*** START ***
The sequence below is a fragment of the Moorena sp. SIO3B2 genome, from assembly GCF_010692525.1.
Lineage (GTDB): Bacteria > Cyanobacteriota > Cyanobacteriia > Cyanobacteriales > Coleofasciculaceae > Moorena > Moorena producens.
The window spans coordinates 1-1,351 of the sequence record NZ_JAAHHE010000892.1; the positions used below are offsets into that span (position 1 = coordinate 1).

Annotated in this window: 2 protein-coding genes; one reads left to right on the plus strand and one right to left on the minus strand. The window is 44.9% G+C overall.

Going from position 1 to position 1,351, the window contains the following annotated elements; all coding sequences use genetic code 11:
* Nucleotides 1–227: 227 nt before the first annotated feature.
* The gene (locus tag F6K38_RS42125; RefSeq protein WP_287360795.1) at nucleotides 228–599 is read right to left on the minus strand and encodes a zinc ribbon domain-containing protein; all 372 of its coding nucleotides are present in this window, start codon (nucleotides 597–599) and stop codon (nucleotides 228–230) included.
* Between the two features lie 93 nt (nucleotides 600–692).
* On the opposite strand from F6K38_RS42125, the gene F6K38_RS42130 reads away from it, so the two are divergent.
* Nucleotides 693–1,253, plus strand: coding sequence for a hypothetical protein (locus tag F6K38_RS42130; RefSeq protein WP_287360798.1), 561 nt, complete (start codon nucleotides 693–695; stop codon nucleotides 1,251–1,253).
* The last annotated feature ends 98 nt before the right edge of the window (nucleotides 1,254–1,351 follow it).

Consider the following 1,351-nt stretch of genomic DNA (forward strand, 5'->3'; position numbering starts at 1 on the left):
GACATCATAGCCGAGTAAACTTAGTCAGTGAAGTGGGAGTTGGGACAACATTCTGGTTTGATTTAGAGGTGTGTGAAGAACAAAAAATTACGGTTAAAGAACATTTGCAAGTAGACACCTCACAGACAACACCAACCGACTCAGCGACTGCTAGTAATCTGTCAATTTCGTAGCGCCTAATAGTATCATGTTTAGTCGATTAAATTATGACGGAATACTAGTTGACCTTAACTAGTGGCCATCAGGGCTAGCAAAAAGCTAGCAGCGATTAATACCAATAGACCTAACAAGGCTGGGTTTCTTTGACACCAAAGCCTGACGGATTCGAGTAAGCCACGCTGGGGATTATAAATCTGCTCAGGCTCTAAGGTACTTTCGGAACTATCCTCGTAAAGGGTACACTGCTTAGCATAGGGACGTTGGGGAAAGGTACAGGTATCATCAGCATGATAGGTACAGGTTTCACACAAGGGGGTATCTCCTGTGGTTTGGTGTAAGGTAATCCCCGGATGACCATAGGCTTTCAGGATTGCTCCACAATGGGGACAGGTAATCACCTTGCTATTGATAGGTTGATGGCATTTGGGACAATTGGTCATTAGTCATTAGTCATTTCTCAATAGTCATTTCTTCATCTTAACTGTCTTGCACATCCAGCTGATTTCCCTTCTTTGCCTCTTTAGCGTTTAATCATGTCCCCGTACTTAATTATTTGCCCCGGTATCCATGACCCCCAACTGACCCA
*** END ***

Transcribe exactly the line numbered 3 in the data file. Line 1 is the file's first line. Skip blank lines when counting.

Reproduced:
The window spans coordinates 1-1,351 of the sequence record NZ_JAAHHE010000892.1; the positions used below are offsets into that span (position 1 = coordinate 1).